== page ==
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43yr old, stage 4 metastatic prostate cancer

User
Posted 13 March 2017 21:30:36(UTC)

Hello,

I was diagnosed with the above in December 2016 which had already spread to the bones.

I have now had 2 of 6 intravenous chemo sessions, along with monthly Zoladex hormone injections.

I currently feel lucky as I have minimal side effects, mainly 4/5 urine stops every night…!?!

I have been told to my face, the horrible words of inoperable, incurable and terminal.

I would ideally like to have a chat or have some contact (publicly on here or privately) with those of a similar age with the same diagnosis for comparison, advice and support, with regards to the condition and ongoing treatment etc. 

It would be really nice to hear from people.

Steve

User
Posted 27 October 2017 17:01:41(UTC)
Dear Emma, I am so sorry to read of your loss. Steve and I had a brief exchange of messages earlier this year, I know from this that he thought the world of you and was sad that his mood swings landed on your shoulders, you clearly were very important to him. I wish you every bit of strength for the future.
Kev
Dream like you have forever, live like you only have today
Avatar is northern lights whilst running in Iceland sept 2017
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User
Posted 23 March 2017 21:37:32(UTC)

Originally Posted by: Online Community Member

next Tuesday will be my 3rd of 6 intravenous chemo sessions which are now leaving me with badly bruised wrists from the cannula which seem to take weeks to heal…??? Do others find / found this…???

Yep I had this as well and then a chemo nurse told me to press the dressing that covers the cannula site down firmly for at least two minutes using a thumb. Do this as soon as the cannula is removed. Since following this advice I've had only minor bruising.

Thanked 1 time
User
Posted 23 March 2017 22:21:17(UTC)

If you look at the march for men adverts that pop up on Facebook if you like the PCUK pages there is a bio of a guy called Lloyd. He is in a very similar position to you. He has replied to comments made on the add and may reply to you too if you commented.

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User
Posted 13 March 2017 23:18:53(UTC)

Hope someone will soon give you a reply.

Some people here have had terrible diagnosis and still there. Don't get into despair.
The best to you,
Lola

User
Posted 14 March 2017 05:49:30(UTC)
I have pm you
Dream like you have forever, live like you only have today
Avatar is northern lights whilst running in Iceland sept 2017
User
Posted 14 March 2017 06:45:47(UTC)

Hi Steve , being diagnosed at any age is devastating but at such a young age more so .my OH was 55 so a bit older PSA23 Gleason 4+5 and lymph node spread .gary was diagnosed a year before you and has undergone the 6 sessions of chemo .luckily he had very few side effects and the PSA level dropped quite quickly .gary worked throughout and is still working everyday in quite a manual job maybe a bit slower but still managing overtime when needed.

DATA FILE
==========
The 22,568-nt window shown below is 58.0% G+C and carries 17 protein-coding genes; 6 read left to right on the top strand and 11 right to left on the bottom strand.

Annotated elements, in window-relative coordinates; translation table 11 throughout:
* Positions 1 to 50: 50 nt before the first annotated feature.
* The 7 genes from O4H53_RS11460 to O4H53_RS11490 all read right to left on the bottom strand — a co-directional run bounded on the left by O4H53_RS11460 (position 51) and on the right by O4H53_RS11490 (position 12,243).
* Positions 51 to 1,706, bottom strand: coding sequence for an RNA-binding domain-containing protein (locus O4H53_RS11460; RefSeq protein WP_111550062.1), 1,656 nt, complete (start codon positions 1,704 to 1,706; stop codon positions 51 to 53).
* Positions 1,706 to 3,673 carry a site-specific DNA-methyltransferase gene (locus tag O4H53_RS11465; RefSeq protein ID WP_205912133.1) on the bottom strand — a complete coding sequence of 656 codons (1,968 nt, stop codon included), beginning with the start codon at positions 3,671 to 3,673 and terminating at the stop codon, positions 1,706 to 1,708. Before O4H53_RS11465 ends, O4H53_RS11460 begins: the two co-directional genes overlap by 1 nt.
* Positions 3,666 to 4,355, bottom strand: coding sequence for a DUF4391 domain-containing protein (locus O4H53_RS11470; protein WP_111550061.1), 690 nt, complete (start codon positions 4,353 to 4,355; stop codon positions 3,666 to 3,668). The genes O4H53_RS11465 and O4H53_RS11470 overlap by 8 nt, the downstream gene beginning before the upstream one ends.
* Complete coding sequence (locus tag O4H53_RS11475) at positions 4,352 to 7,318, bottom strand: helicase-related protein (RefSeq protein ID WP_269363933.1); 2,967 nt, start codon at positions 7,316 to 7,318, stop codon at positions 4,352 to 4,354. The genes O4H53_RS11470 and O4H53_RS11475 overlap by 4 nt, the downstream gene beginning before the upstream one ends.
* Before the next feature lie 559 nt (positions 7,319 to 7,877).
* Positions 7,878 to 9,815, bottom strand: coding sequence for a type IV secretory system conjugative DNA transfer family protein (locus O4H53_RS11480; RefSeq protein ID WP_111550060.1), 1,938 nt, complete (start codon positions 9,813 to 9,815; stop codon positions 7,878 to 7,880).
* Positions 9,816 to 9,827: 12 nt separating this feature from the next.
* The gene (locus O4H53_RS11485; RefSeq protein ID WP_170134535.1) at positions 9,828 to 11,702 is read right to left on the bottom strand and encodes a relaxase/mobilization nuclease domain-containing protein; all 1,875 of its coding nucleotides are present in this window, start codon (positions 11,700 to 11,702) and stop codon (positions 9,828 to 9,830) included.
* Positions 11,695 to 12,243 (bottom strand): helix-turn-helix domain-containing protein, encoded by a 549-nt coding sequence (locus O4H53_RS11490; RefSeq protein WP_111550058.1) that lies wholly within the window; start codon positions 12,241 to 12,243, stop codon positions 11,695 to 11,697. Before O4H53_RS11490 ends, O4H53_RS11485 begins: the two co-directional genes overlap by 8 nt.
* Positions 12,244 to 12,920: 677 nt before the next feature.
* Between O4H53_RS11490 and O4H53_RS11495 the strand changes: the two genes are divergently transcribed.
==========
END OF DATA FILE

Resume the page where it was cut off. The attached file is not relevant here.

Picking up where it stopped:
It does get easier not thinking about it everyday but the main thing is to stay positive and talk about how you feel rather than bottle it up .this site will bring lots of advise and encouragement ,
We're looking forward to holidays and a third grandchild and many more years together
Best wishes
Debby

User
Posted 14 March 2017 07:06:20(UTC)

Hello Steve so sorry to hear your news. It's becoming more common it seems that young men have this cancer. I am 50 this year but was diagnosed at 48. Click my picture and read my profile. I was offered and had surgery but they had missed really that I was G9T4N1. I had 5 lymph nodes cancerous and margins on bladder so I was locally advanced. My post op figures were bad and went on a year of HT. I rejected RT as they said it wouldn't be curative. Now off HT figures are climbing again. They suspect advanced and we will soon find out via a very snazzy PSMA PET scan at London in roughly 4 weeks time.
I can chat anytime you like ok if you want to. I've had a bad time getting through the surgery and ED at such a young age, and indeed the mental torture. Stay strong and best wishes
Chris




If life gives you lemons , then make lemonade
User
Posted 14 March 2017 08:10:15(UTC)

hi steve

my profile may look a bit like yours only I am 20yrs older, if you click on avatars you can read about what others have been through and still going through, not sure on how many men we have of your age on here

but am here if you need any help

 

regards

nidge

run long and prosper

'pooh how do you spell love'
'piglet you dont spell love -you just feel it'
User
Posted 14 March 2017 21:08:03(UTC)
Wow Steve , yes you are young to be diagnosed with stage 4 and my heart goes out to you your story just goes to show that this is most certainly not an old mans disease.